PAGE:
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The Female and the Species

The Animal in Irish Women’s Writing

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Maureen O'Connor

Describing the Irish as ‘female’ and ‘bestial’ is a practice dating back to the twelfth century, while for women, inside and outside of Ireland, their association with children, animals and other ‘savages’ has had a long history. A link among systems of oppression has been asserted in recent decades by some feminists, but linking women’s rights with animal advocacy can be controversial. This strategy responds to the fact that women’s inferiority has been alleged and justified by appropriating them to nature, an appropriation that colonialism has also practiced on its racial and cultural others. Nineteenth-century feminists braved such associations, for instance, often asserting vegetarianism as a form of rebellion against the dominant culture. Vegetarianism and animal advocacy have uniquely Irish implications. This study examines a tradition of Irish women writers deploying the ‘natural’ as a gesture of resistance to paternalist regulation of female energies and as a self-consciously elaborated stage for the performance of Irish identity. They call into question the violent dislocations and disavowals required by figurative practices, particularly when utilizing Irish topography, an already ‘unnatural’ cultural construct shaped by conflict and suffering.

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Chapter One: Introduction: ‘Vile Bodies’ 1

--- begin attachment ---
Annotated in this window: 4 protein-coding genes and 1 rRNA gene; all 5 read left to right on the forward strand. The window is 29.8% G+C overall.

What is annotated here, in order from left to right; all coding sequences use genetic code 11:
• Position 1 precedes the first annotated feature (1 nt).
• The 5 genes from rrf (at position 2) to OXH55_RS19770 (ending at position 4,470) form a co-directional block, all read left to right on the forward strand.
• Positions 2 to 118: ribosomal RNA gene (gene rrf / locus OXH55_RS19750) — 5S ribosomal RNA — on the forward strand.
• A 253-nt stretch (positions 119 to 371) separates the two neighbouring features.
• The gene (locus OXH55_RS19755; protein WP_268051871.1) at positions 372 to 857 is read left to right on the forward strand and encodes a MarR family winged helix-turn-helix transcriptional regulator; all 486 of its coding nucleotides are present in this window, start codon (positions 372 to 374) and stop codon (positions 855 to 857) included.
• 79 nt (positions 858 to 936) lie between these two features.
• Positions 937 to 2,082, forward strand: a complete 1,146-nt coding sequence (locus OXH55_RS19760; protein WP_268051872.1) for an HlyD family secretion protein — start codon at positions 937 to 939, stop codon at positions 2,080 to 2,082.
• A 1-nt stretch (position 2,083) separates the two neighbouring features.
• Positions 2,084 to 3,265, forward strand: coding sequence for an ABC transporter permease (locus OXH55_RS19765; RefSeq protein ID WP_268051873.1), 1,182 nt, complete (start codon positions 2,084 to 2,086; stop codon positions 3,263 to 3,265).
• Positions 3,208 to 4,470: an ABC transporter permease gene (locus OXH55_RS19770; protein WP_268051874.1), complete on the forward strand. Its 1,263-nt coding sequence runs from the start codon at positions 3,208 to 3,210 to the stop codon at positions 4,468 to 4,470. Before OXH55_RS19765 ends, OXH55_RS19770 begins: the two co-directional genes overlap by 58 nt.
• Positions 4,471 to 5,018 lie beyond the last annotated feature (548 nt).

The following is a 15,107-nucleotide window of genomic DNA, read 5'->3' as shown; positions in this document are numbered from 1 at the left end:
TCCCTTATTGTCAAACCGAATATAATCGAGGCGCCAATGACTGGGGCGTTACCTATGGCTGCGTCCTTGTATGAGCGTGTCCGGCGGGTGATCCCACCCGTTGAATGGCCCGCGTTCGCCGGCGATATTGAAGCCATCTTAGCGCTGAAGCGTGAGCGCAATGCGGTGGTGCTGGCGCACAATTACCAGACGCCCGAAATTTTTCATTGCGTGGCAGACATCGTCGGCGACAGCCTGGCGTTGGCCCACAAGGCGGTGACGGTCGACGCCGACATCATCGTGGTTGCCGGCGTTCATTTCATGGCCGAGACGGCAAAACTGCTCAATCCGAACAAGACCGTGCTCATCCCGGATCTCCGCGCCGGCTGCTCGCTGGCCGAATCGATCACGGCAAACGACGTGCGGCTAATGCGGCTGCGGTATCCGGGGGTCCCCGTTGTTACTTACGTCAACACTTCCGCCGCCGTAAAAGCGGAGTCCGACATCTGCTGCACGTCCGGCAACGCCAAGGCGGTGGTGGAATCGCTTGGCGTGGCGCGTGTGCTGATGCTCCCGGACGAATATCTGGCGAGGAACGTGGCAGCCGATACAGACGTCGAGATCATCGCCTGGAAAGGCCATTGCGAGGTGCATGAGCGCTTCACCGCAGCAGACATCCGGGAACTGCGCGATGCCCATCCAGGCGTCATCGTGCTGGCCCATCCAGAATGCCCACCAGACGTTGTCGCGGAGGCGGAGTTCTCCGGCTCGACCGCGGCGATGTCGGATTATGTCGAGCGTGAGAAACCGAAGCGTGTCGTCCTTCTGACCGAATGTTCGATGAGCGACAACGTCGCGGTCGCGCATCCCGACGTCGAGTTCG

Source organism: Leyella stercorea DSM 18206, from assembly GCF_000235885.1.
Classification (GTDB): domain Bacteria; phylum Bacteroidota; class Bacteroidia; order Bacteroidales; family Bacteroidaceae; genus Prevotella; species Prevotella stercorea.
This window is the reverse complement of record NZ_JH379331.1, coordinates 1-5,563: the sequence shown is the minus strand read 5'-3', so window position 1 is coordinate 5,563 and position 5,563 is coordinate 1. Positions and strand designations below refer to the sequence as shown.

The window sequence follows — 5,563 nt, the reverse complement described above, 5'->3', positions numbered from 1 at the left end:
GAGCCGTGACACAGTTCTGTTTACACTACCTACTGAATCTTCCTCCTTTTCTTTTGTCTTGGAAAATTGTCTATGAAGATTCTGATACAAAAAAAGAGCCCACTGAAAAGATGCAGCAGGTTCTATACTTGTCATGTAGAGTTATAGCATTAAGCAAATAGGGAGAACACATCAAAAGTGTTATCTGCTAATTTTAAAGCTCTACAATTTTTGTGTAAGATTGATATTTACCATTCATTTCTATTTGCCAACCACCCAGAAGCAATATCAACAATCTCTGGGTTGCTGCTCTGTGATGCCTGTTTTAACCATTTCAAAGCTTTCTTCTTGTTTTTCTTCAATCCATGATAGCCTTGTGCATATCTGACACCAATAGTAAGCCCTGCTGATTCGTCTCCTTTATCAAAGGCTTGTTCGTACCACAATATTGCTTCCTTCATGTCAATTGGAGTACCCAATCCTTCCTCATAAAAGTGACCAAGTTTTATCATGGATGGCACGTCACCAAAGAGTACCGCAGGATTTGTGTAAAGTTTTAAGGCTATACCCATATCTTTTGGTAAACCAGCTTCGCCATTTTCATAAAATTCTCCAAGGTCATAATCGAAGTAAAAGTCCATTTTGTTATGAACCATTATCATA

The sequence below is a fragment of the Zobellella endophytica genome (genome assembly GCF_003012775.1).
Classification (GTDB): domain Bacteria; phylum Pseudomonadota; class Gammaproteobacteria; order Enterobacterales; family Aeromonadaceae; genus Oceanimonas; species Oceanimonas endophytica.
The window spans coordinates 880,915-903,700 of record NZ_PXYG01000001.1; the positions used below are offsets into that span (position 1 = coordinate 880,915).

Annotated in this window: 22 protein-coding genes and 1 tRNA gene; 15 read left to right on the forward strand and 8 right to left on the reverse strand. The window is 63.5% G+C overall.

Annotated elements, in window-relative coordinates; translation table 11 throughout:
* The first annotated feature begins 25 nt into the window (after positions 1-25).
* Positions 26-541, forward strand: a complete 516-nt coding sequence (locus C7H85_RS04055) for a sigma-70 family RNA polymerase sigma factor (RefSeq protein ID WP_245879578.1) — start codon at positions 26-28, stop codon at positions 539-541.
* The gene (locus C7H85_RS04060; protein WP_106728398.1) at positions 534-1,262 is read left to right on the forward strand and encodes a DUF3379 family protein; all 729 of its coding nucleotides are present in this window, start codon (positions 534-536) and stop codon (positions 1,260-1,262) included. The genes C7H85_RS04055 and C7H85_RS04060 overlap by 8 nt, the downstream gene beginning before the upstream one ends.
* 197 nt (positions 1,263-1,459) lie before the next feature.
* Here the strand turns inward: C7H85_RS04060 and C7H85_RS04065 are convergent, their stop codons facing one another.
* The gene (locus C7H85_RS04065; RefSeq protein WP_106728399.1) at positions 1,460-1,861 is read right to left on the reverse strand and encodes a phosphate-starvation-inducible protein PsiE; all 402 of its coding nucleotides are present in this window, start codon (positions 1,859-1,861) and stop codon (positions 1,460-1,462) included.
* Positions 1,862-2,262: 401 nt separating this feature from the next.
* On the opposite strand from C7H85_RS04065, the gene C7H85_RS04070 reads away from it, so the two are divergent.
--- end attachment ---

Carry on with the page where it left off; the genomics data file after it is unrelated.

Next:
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chapter one Introduction: ‘Vile Bodies’ A constitutive link among systems of oppression has come to be asserted in recent decades by many feminists, a corrective to the most trenchant critiques of second-wave Anglo-American feminism’s focus on the demands of white, Western, middle-class, heterosexual women. In contrast to the welcome acknowledgement of the need to expand the discussion to include, for example, women of colour, working-class women, lesbians, and women living outside of the ‘first’ world, however, linking women’s rights with animal advocacy can yet be controversial. In 1974 Sherry Ortner famously asked, ‘Is Female to Male as Nature Is to Culture?’,1 an early consideration of the problems of essentializing women’s nature in this dualistic way, a response to the fact that women’s inferiority has traditionally been alleged and justified by appropriating them to nature, an appropriation that colo- nialism has also practiced on its racial and cultural others, including the Irish. Many nineteenth-century feminists exploited such associations; for example, not only were some of the most prominent feminists also anti- vivisectionists, but vegetarianism was often asserted as a form of rebel- lion against the dominant culture. Vegetarianism and animal advocacy have uniquely Irish implications, however, a vital distinction to which this book attends in its study of the role of the animal in interrogations and configurations of gender and Irish cultural identity in the work of Irish women, beginning with some significant Irish New Woman writers at the fin de siècle, a time when the ‘Irish Question’...

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